Following pressure from unions, think tanks and civil society groups, the UK government has commissioned a review into modern employment practices.  The House of Commons Business Committee has similarly launched an inquiry into the Future World of Work and Rights of Workers.

The central question for both reviews is the whether the law needs to be modernised to respond to the new ‘gig economy.  Despite the rapid expansion in temporary, insecure employment and complex supply chains, UK employment law remains wedded to the notion that permanent, stable employment is the norm.  Those that do not meet this norm are simply not protected.

But whilst some US commentators are advocating the creation of third category of worker in response to the growth of the gig economy, the opposite debate is starting to take place in the UK.

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Guest Post: Uber Retirement

Paul M. Secunda is Professor of Law and Director, Labor and Employment Law Program at Marquette Law School.

Although by no means a new question regarding retirement, the noteworthy growth of gig companies in the sharing economy has renewed concerns that even more American workers will lack access to employment-based retirement plans.  Although some argue that the gig economy offers workers advantages including more independence and flexibility, company-sponsored retirement saving is not one of them.  This is a dangerous state of affairs, as employment-based retirement plans make up a critical part of an individual’s strategy for retirement security.

Such retirement plans, like the nearly-ubiquitous 401(k) plans, provide a necessary bulwark against destitution in old age, especially given that Social Security provides only partial income replacement and few Americans have put away much in private savings.  Yet, independent contractors, which is how most gig companies classify their workers, are approximately two-thirds less likely than standard employees to have access to an employer-provided retirement plan.

Much academic and judicial ink has already been spilt over whether Uber drivers and other members of the sharing economy are members of the so-called “contingent” workforce or “precariat” (part-time, leased, temporary, and per diem workers), not entitled to receive retirement benefits as part of their employment.  Whether these employees are statutory employees is of utmost importance because it largely determines whether gig workers are covered by employment laws, as most such laws center on the employer-employment relationship.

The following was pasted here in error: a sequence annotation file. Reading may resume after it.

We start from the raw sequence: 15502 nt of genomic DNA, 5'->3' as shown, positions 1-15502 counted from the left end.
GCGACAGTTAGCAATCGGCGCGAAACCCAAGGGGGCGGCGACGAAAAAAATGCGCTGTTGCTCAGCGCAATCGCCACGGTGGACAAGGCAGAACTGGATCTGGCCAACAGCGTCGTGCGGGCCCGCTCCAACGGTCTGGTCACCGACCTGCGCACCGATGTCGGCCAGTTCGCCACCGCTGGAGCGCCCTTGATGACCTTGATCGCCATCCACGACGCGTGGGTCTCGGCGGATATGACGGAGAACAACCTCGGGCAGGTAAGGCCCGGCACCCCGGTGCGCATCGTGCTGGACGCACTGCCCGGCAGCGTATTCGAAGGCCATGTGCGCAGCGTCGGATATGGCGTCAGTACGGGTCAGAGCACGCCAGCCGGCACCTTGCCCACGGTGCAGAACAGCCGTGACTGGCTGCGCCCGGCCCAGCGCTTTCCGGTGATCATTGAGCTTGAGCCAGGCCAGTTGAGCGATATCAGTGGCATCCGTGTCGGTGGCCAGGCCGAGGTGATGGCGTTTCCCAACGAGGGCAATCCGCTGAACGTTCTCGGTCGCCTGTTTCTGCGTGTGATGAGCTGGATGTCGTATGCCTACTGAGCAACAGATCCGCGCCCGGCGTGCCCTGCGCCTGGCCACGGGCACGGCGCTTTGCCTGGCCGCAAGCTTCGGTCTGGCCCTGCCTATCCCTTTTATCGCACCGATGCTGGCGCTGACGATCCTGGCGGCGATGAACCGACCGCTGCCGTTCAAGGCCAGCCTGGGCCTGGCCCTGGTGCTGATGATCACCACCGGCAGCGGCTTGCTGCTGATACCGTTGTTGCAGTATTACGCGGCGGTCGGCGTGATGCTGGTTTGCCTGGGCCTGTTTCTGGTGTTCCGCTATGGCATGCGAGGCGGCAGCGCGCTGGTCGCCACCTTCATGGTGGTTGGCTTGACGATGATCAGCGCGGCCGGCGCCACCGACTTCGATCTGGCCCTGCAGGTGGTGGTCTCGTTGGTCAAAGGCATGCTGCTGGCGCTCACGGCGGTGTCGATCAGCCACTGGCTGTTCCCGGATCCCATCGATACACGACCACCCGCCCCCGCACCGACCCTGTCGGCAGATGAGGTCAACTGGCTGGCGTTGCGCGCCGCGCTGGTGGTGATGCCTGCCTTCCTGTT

What all these jobs have in common is that the work activity is happening outside of the traditional safety net of employment and are highly unstable.  Whereas statutory employees are covered in the United States by numerous labor and employment law statues that provide security and protection in the workplace, workers in these alternative work arrangements are not.  Once stable employment relationships have given way to relationships that are much more arms-length, regardless of whether it is a contractor situation, temporary employment, or a one-time encounter.

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Gig News: In First Uber Classification Arbitration, Driver Ruled Independent Contractor

The Recorder reports that Uber has “successfully persuaded a private arbitrator that a California driver for the transportation company is an independent contractor, not an employee, in the first arbitration in the United States to test that issue.”  While drivers continue to challenge Uber’s mandatory arbitration agreements in court, the arbitrator’s decision represents the outcome of the first of what could become many individual challenges by drivers asserting proper classification as employees, if arbitration agreements are enforced.